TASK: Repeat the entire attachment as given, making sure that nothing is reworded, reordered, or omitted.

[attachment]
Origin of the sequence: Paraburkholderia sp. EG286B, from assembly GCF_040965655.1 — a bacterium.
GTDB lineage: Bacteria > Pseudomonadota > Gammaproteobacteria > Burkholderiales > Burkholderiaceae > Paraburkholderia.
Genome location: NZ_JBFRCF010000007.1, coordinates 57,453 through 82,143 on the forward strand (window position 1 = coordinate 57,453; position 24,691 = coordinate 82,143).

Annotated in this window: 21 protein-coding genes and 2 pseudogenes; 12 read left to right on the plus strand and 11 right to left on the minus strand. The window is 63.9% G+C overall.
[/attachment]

Origin of the sequence: Paraburkholderia sp. EG286B, from assembly GCF_040965655.1 — a bacterium.
GTDB lineage: Bacteria > Pseudomonadota > Gammaproteobacteria > Burkholderiales > Burkholderiaceae > Paraburkholderia.
Genome location: NZ_JBFRCF010000007.1, coordinates 57,453 through 82,143 on the forward strand (window position 1 = coordinate 57,453; position 24,691 = coordinate 82,143).

Annotated in this window: 21 protein-coding genes and 2 pseudogenes; 12 read left to right on the plus strand and 11 right to left on the minus strand. The window is 63.9% G+C overall.